Goodbye to the "Terriers" Show

My choice as the best new show of the season, Terriers, has been canceled. This isn’t exactly a surprise, but when the ratings went up a little bit for the finale, I was hoping the network might use that as an excuse to bring it back for another season. No such luck, though; the improvement wasn’t enough. It’s sad, but the show will at least make a good single-season DVD boxed set, and I suggest buying it and watching it all the way through.

This is the poisonous icing on the cake of a disappointing television season; one of the few shows that actually seemed to know what it was doing — as I said in an earlier post, other new shows have potential, but this show was actually living up to it — flopped. While other shows that were almost nothing but potential (like The Walking Dead, a show that constantly alternates good moments with cringe-worthy ones) became big hits. It’s not a season where achievement and solid professionalism are rewarded, let’s say.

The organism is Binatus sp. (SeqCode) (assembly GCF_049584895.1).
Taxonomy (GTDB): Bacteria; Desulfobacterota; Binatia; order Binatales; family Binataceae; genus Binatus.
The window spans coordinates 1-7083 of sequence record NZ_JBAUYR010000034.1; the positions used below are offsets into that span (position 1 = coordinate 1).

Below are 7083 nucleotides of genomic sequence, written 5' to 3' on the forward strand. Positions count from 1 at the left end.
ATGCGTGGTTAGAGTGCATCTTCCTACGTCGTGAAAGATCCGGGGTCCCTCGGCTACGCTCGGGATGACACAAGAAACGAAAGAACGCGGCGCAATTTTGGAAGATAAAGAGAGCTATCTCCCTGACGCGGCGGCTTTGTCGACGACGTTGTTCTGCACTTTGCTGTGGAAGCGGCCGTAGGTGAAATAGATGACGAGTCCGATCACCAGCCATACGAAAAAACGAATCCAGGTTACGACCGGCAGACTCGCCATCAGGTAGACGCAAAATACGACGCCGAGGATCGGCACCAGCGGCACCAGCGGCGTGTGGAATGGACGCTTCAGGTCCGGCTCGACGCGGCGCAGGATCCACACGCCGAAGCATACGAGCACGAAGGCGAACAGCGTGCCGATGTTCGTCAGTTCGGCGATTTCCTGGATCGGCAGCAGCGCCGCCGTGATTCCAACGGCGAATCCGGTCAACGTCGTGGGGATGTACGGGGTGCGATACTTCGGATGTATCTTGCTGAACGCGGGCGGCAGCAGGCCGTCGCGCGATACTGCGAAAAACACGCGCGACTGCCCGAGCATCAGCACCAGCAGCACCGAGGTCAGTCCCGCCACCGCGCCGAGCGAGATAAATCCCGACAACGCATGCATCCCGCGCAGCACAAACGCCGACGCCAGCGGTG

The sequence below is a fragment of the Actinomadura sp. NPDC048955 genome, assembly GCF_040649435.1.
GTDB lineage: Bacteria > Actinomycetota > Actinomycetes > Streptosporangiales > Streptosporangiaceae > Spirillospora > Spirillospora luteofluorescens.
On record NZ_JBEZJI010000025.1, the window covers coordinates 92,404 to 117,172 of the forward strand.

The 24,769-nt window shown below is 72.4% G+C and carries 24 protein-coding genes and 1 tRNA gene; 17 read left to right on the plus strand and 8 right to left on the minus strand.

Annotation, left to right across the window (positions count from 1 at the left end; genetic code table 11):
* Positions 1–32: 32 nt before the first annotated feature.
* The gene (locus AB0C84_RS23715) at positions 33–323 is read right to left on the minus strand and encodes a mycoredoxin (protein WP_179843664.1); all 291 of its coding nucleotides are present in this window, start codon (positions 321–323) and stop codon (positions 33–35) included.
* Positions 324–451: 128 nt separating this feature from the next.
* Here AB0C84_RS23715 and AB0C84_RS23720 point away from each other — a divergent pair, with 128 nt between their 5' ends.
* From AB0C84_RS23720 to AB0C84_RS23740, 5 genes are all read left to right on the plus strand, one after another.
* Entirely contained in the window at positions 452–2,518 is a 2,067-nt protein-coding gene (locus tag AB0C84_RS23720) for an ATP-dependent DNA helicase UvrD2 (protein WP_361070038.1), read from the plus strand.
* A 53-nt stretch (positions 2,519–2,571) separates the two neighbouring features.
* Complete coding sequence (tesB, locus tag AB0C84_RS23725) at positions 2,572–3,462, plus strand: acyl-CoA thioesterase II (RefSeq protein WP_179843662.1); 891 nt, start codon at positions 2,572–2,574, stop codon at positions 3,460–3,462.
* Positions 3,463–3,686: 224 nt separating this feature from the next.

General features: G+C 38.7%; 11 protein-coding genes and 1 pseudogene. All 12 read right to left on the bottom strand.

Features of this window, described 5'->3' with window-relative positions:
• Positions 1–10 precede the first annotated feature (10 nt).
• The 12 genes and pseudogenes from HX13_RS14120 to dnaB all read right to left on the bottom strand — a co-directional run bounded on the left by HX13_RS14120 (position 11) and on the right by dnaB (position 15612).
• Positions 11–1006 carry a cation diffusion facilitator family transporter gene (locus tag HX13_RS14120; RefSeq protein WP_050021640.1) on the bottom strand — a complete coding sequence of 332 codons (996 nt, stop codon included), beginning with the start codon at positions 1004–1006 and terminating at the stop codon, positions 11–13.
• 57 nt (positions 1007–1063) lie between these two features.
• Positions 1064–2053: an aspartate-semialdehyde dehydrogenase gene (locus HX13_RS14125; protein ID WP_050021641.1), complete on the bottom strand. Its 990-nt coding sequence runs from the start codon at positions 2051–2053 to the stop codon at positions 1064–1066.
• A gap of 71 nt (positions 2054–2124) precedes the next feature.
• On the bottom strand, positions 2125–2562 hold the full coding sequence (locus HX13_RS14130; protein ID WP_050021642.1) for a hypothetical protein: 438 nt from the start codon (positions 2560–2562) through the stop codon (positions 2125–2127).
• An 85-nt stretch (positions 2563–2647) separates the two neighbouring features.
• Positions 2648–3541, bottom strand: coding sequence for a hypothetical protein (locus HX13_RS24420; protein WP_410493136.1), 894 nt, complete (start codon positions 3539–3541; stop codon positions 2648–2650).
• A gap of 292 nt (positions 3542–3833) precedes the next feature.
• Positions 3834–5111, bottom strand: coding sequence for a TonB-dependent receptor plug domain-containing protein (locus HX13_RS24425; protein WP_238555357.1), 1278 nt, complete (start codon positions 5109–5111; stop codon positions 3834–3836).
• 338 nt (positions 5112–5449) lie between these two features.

The mildly ironic thing about the failure of Terriers is that when it was picked up, it was announced as part of an FX network plan to do more accessible, commercial shows. And it certainly was an accessible show, in my opinion; that’s one of the reasons I liked it. But it just didn’t take off, proving once again that you can’t predict anything: a show that was conceived as a commercial, mainstream alternative to edgier programming became a cult flop, embraced by conoisseurs and avoided by the mainstream TV audience it was supposed to appeal to. FX and the producers can be proud of having made such a good show, but I doubt they thought they were making a niche product. There’s no telling how these things will go down.